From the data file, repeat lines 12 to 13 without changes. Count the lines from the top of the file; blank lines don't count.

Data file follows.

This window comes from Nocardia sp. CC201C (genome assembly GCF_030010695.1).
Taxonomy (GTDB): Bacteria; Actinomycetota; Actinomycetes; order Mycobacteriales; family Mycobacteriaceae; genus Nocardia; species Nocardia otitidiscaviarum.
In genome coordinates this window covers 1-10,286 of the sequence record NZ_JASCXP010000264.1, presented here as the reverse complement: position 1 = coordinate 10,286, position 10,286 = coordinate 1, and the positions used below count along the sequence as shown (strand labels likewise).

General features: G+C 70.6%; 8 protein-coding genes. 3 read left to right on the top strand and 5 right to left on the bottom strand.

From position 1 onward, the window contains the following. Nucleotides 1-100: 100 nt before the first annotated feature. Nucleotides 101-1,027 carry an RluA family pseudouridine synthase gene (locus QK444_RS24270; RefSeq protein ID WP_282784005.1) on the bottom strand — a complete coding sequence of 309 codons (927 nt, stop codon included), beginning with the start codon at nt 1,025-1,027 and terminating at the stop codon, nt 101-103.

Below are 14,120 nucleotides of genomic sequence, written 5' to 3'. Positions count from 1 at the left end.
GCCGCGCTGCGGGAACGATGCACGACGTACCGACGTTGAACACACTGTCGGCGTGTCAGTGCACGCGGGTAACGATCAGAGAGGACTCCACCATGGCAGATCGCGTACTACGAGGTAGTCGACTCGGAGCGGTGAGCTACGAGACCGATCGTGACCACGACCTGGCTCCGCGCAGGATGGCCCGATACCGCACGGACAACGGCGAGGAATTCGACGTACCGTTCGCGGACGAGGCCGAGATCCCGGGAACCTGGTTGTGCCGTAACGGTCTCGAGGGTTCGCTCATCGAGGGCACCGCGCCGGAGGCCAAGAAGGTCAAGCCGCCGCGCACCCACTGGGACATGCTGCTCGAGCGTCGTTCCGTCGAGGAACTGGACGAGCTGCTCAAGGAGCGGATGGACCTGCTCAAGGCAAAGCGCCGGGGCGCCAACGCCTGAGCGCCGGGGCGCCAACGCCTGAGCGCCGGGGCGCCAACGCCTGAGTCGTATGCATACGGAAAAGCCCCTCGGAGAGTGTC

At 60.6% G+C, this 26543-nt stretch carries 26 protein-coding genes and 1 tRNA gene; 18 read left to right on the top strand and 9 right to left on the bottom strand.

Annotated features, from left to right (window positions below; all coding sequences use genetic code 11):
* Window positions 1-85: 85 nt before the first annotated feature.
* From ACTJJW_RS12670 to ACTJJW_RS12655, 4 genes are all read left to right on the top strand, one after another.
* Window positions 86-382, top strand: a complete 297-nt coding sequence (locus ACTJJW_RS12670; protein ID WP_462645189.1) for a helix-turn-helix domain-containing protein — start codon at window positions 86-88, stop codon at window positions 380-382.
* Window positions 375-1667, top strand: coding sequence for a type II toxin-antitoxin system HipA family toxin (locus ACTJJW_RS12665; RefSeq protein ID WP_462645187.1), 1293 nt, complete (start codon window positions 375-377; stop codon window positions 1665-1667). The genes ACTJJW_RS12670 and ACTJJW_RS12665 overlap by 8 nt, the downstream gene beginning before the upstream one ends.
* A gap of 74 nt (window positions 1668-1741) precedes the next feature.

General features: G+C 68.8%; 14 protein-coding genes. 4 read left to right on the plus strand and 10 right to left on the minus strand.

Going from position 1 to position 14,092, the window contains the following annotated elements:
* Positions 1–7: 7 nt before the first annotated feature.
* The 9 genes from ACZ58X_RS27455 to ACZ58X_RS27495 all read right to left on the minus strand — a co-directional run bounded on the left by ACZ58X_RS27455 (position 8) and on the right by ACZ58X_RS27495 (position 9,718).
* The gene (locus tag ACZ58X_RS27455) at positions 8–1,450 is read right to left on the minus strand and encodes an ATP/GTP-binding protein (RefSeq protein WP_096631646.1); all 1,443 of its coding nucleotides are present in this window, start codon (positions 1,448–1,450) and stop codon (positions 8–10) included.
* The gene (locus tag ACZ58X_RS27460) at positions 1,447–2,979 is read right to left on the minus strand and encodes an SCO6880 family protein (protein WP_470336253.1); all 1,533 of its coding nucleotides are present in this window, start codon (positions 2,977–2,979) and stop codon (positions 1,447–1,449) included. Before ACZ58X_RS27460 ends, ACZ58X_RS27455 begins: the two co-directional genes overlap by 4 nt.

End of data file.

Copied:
* Window positions 86-382, top strand: a complete 297-nt coding sequence (locus ACTJJW_RS12670; protein ID WP_462645189.1) for a helix-turn-helix domain-containing protein — start codon at window positions 86-88, stop codon at window positions 380-382.
* Window positions 375-1667, top strand: coding sequence for a type II toxin-antitoxin system HipA family toxin (locus ACTJJW_RS12665; RefSeq protein ID WP_462645187.1), 1293 nt, complete (start codon window positions 375-377; stop codon window positions 1665-1667). The genes ACTJJW_RS12670 and ACTJJW_RS12665 overlap by 8 nt, the downstream gene beginning before the upstream one ends.